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Bible readings: http://lectionary.library.vanderbilt.edu/texts.php?id=229


 

 

Proper 33 Year B (November 15, 2015)                         St James', Peace River

We are just two Sundays away from the turn of another cycle of the liturgical calendar. Advent is coming at the end of the month, and before that the festival of the Reign of Christ which wraps everything up, the whole story of salvation which we have rehearsed once again over the last twelve months. Today, then is the last “ordinary” Sunday of the church year – which is a kind of paradox, since it feels like that is a special occasion in itself! But it also goes some way towards explaining the wide range of Scripture readings we just heard.

First there was Hannah, with a hint of peeping ahead into December – in the story of longing for God's promise, which comes in the form of an unexpected but prayed-for baby boy. Hannah even gives us a song, so much like Mary's song the Magnificat, to proclaim how God's victory is achieved when a child is born. The new beginning is also an ending and a fulfilment. Then there was the letter to the Hebrews, coming to its climax in declaring how Christ's work of sacrifice and self-offering is complete, has fulfilled God's purpose, and opened up for us a new and living way into God's presence. It ends with a reflection for us on how to live in this in-between time, when the end and the beginning are both nearly upon us – telling us to hold on to hope, assurance, and encouragement, and focus our lives on “love and good deeds”.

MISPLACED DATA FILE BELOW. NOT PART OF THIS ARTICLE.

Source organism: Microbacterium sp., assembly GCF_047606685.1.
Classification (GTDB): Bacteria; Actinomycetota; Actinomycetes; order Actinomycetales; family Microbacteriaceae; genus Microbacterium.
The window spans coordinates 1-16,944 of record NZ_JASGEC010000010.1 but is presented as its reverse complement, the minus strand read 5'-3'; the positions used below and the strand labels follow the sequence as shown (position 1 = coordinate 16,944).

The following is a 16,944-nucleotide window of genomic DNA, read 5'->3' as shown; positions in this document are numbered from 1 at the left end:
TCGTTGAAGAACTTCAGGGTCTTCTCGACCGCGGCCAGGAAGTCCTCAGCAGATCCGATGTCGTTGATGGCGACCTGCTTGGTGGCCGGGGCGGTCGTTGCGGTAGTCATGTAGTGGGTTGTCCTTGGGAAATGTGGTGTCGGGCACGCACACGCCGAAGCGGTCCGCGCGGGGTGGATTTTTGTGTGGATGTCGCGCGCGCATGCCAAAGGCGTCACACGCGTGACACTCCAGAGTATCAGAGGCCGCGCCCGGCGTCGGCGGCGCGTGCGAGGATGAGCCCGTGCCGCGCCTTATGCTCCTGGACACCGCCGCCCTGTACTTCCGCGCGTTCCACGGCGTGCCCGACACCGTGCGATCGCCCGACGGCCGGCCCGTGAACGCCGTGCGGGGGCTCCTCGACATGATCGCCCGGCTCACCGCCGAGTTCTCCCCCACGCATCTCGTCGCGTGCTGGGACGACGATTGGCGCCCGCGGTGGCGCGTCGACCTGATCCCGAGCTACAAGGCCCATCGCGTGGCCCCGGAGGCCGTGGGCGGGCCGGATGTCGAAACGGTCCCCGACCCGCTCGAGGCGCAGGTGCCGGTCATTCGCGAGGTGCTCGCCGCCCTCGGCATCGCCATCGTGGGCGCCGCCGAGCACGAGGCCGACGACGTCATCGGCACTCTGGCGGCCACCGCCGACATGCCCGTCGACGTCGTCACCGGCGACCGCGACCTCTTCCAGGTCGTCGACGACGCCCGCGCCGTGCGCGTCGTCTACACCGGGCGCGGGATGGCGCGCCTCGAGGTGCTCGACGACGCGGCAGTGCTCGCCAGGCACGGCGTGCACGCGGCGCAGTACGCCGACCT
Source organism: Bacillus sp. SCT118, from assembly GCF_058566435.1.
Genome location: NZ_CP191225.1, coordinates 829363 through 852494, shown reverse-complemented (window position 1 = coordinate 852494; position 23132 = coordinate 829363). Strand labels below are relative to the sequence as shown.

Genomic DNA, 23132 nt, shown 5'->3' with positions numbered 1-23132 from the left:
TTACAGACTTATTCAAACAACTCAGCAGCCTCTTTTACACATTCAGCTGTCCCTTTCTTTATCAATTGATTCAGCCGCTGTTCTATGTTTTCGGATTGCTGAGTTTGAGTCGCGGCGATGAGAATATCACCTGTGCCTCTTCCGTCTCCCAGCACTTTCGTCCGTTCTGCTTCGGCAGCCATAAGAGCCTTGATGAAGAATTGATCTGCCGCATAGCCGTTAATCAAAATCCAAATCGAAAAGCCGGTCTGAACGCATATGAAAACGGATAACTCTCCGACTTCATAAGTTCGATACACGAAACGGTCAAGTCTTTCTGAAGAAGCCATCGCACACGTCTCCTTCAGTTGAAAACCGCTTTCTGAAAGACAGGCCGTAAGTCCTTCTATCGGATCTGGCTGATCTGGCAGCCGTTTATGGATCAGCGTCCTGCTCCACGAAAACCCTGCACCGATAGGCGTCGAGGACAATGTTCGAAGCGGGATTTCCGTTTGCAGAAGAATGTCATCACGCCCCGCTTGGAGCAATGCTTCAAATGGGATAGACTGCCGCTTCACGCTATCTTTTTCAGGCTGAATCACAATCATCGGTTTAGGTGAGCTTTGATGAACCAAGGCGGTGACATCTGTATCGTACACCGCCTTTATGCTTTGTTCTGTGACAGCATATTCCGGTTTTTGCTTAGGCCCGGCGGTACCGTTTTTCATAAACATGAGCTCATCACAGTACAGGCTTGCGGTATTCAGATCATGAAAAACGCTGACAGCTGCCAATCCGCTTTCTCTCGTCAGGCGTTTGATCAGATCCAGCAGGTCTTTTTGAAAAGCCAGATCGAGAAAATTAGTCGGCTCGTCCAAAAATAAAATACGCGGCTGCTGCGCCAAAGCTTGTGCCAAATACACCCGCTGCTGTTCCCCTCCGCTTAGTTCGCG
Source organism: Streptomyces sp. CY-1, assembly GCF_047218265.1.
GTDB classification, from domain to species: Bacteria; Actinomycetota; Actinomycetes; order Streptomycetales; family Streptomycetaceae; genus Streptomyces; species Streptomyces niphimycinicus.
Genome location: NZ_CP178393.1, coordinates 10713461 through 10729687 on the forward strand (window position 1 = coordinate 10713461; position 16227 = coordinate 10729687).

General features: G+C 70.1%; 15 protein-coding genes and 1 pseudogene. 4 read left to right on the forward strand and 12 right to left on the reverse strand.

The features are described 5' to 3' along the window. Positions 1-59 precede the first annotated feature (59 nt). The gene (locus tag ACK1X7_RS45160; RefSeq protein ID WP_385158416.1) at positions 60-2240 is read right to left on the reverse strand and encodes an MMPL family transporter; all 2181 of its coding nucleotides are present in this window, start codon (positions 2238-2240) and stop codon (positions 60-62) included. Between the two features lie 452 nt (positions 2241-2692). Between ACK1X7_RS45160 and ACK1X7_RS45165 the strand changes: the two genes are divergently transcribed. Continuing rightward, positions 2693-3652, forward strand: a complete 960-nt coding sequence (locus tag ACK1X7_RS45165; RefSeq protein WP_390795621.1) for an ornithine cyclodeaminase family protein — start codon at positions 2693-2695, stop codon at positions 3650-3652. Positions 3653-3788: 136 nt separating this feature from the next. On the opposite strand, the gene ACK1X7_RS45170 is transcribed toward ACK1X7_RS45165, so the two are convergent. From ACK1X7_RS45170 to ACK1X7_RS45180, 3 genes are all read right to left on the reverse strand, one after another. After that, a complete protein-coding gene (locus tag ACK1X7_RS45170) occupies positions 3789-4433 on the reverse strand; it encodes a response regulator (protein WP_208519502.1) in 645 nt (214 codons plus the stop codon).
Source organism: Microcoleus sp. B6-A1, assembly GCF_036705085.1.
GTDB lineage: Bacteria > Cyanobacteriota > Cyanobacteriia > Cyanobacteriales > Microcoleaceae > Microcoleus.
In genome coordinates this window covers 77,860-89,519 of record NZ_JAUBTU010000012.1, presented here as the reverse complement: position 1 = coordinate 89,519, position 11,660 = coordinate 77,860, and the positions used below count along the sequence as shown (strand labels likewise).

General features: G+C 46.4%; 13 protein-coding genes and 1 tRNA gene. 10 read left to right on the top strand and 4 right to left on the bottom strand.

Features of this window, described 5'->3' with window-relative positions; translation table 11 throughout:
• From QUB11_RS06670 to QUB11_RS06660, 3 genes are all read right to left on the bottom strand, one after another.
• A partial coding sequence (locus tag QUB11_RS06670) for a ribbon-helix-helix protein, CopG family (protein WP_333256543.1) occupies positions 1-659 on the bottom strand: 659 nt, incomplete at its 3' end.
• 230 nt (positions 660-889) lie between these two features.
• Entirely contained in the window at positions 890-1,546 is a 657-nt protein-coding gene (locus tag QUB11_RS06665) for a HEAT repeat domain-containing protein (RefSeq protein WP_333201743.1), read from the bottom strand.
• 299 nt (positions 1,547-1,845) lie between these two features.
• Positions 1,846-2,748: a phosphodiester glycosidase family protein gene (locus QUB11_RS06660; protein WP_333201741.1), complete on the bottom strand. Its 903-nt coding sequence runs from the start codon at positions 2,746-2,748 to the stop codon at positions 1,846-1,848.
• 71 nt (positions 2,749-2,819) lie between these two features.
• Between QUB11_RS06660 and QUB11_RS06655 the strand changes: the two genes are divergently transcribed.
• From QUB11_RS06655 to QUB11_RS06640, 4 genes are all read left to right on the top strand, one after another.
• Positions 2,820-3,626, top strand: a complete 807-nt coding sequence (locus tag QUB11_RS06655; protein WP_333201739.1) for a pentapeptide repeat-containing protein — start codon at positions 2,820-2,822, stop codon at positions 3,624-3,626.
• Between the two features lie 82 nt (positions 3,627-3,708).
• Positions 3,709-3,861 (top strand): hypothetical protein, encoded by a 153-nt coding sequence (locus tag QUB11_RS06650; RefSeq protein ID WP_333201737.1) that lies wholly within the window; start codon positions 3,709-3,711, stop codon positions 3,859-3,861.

And then finally Jesus, also teaching his disciples to beware of false endings, and to distinguish what human beings might think of as an ending from what God thinks of as a beginning. The difference seems to be one of attitude – seeing the normal crises of the world not as a threat and a disaster to be feared, but as a possibility for the old wrong ways to be destroyed and God's new right way to be born.